On November 6, the Consumer Federation of America sent a letter to elected officials in states affected by Hurricane Sandy in which it suggests that regulators should “block application” of anti-concurrent causation clauses:
A typical anti-concurrent causation (ACC) clause might read, “[w]e will not pay for loss or damage caused directly or indirectly by any of the following. Such loss or damage is excluded regardless of any other cause or event that contributes concurrently or in any sequence to the loss.” The list almost always includes flooding as an exclusion. Different insurers have different formulations of the clause in place in their policies. The ACC clause was intended to limit the insurer’s liability when a covered risk damages a structure at about the same time as an excluded risk, regardless of the order of such events. After Hurricane Katrina, courts were asked to determine whether the insurance companies’ language supersedes the common law doctrine of proximate cause. While many of the courts ruled that insurance companies could, in fact, use ACC clauses to avoid the common law rule of proximate cause, others found the clause too ambiguous, ruled the other way.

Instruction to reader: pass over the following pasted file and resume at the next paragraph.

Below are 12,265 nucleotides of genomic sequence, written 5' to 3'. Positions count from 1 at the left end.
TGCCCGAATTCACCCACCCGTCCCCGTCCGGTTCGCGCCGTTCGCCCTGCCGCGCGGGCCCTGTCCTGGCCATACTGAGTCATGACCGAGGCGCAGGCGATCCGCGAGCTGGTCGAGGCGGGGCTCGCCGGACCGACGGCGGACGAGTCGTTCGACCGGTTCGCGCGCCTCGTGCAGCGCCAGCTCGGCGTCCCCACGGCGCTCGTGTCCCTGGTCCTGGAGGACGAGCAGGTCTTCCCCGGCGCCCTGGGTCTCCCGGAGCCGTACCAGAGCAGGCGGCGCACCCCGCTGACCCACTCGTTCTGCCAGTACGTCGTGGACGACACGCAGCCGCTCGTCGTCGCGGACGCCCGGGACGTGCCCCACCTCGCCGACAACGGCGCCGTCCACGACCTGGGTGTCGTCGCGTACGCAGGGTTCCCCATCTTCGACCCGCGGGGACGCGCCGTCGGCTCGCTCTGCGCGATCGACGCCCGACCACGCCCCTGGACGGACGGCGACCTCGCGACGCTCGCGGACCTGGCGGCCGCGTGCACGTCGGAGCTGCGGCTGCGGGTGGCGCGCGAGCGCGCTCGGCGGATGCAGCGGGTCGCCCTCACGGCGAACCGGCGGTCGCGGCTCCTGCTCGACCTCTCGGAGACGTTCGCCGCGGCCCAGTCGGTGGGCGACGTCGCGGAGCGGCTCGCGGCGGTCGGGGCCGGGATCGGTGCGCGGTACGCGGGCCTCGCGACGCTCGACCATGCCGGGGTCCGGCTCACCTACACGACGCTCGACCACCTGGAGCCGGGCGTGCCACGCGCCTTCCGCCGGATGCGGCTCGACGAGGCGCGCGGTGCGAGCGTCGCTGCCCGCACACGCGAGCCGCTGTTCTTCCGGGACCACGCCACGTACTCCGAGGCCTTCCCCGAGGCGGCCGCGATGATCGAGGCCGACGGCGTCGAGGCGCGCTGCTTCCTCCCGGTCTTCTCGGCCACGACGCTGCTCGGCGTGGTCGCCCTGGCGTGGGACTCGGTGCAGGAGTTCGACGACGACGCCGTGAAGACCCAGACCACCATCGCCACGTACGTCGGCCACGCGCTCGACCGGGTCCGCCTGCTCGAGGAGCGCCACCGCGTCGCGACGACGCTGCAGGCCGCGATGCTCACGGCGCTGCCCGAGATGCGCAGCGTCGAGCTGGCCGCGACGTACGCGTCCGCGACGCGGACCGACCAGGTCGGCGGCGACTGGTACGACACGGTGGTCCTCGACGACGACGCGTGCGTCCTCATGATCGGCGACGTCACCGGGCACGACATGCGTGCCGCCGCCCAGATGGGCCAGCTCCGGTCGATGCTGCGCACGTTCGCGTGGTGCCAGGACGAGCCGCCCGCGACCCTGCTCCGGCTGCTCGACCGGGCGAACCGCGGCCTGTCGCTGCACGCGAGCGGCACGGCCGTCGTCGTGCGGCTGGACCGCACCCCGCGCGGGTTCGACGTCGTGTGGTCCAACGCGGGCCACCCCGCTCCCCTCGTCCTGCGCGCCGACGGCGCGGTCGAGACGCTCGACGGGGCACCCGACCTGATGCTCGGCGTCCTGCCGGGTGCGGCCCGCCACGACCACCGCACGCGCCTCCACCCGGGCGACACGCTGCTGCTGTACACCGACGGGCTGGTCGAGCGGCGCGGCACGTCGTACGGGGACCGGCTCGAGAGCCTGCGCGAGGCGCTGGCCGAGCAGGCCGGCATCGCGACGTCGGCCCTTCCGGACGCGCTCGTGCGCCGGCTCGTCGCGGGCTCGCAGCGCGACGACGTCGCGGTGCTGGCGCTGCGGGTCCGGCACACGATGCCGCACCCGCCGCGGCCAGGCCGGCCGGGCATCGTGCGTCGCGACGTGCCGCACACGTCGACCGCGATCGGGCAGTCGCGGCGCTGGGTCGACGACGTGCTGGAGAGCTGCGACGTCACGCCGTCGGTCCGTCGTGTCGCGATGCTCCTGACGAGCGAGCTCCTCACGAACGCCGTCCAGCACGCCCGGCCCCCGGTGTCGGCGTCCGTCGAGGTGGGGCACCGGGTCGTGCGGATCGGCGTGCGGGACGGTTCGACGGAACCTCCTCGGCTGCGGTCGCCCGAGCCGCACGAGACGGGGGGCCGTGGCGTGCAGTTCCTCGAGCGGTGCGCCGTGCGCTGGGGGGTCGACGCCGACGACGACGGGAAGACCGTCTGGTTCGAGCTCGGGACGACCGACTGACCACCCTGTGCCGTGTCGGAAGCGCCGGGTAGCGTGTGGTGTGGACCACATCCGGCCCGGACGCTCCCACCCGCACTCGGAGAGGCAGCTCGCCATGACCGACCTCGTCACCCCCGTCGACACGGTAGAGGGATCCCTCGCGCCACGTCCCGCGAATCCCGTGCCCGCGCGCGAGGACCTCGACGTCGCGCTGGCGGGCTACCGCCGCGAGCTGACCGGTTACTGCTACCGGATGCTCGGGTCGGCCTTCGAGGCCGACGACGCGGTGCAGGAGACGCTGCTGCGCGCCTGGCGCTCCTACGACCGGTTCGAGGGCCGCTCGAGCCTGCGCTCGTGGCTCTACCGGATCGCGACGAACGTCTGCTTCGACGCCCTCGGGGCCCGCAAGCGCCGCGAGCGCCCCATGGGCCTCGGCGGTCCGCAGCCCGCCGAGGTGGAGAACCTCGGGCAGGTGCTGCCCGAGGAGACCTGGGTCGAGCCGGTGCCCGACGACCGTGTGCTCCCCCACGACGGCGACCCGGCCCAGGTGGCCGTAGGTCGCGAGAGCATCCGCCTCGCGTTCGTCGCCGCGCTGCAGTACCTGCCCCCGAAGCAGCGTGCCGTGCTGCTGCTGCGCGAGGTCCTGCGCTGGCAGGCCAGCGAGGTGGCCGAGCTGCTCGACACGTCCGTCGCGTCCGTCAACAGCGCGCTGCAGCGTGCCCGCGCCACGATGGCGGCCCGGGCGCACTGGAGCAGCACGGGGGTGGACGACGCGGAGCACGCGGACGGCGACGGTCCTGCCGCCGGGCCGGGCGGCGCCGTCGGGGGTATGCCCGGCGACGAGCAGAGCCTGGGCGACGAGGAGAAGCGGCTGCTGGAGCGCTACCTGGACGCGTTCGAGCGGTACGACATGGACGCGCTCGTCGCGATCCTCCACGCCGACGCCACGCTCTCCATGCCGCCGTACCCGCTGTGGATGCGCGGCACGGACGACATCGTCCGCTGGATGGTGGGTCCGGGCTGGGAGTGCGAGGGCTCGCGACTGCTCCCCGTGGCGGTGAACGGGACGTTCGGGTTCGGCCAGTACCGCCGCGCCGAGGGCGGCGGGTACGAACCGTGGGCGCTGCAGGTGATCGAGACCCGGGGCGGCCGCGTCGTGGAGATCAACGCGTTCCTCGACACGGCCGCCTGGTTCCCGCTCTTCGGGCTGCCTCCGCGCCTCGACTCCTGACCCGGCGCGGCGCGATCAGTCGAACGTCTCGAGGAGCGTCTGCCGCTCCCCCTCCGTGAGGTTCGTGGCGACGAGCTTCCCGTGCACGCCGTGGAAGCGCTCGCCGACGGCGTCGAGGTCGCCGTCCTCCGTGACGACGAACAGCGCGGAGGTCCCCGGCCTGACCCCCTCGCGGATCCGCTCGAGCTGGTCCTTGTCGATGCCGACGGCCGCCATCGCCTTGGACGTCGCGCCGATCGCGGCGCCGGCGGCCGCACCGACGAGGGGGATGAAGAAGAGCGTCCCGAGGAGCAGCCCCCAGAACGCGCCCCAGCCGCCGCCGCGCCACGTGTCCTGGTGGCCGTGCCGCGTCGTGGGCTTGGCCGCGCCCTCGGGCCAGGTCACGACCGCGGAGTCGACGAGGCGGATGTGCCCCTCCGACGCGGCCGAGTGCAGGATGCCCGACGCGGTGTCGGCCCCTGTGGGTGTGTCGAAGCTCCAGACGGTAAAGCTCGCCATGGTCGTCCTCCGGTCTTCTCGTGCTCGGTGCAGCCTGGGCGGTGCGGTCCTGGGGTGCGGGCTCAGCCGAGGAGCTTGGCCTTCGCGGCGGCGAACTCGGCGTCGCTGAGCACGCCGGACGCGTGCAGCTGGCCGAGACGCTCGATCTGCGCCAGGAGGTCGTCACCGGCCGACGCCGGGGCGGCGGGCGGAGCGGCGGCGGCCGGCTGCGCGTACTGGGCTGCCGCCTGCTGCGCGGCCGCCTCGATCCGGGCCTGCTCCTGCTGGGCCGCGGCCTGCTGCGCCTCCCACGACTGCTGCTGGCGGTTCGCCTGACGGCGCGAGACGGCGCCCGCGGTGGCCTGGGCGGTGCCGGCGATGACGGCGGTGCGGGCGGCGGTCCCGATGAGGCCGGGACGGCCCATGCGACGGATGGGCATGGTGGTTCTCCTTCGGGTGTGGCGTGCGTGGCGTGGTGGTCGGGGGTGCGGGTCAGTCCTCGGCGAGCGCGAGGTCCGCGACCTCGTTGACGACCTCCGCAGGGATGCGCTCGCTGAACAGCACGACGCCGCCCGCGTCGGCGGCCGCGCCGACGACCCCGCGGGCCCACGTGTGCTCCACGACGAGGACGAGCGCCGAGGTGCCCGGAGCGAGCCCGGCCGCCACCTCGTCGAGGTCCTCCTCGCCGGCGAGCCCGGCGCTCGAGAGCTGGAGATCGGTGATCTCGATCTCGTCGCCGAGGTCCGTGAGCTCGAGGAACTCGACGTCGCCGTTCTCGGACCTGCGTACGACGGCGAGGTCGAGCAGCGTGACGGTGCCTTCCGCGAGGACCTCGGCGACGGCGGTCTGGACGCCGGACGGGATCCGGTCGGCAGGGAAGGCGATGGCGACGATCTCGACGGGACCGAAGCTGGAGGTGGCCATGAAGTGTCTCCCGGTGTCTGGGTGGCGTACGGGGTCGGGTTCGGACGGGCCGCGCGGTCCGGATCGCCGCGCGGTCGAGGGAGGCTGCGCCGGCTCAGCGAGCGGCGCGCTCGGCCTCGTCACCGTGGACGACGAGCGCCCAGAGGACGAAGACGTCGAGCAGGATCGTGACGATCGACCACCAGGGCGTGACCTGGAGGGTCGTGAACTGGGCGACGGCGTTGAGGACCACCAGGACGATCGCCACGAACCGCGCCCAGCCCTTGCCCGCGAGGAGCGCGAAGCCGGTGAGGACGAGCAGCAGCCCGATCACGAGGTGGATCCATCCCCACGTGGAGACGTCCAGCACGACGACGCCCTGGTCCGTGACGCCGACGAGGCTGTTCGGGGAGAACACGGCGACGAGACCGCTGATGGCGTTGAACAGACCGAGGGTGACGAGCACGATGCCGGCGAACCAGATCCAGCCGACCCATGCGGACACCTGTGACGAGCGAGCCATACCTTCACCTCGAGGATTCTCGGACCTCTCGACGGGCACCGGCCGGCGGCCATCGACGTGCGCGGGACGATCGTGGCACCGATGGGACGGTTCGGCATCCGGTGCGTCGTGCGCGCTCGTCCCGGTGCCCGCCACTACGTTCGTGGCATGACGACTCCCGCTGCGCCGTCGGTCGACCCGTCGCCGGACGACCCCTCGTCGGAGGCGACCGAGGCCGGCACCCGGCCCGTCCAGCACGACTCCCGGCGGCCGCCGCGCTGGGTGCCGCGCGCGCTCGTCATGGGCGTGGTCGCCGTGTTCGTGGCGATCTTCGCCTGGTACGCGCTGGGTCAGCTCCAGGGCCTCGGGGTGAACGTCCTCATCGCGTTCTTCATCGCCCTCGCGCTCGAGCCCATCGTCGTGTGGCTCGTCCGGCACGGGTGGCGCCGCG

CFA calls on you to block application of this clause for victims of the winds and floods of Sandy in your state.
This type of post-hoc modification of insurance contracts potentially could be unconstitutional, and could have a serious adverse impact on the insurance industry. Anti-concurrent causation clauses have been widely upheld and their use prohibited only in a few states. For examples of how anti-concurrent causation clauses were applied in the Hurricane Katrina litigation with respect to segregation of wind damage from flood damage, see the U.S. Court of Appeals for the Fifth Circuit’s opinion in Leonard v. Nationwide Mutual Ins. Co., 499 F.3d 419 (5th Cir. 2007) and the Mississippi Supreme Court’s opinion in Corban v. USAA, 20 So. 3d 601 (Miss. 2009).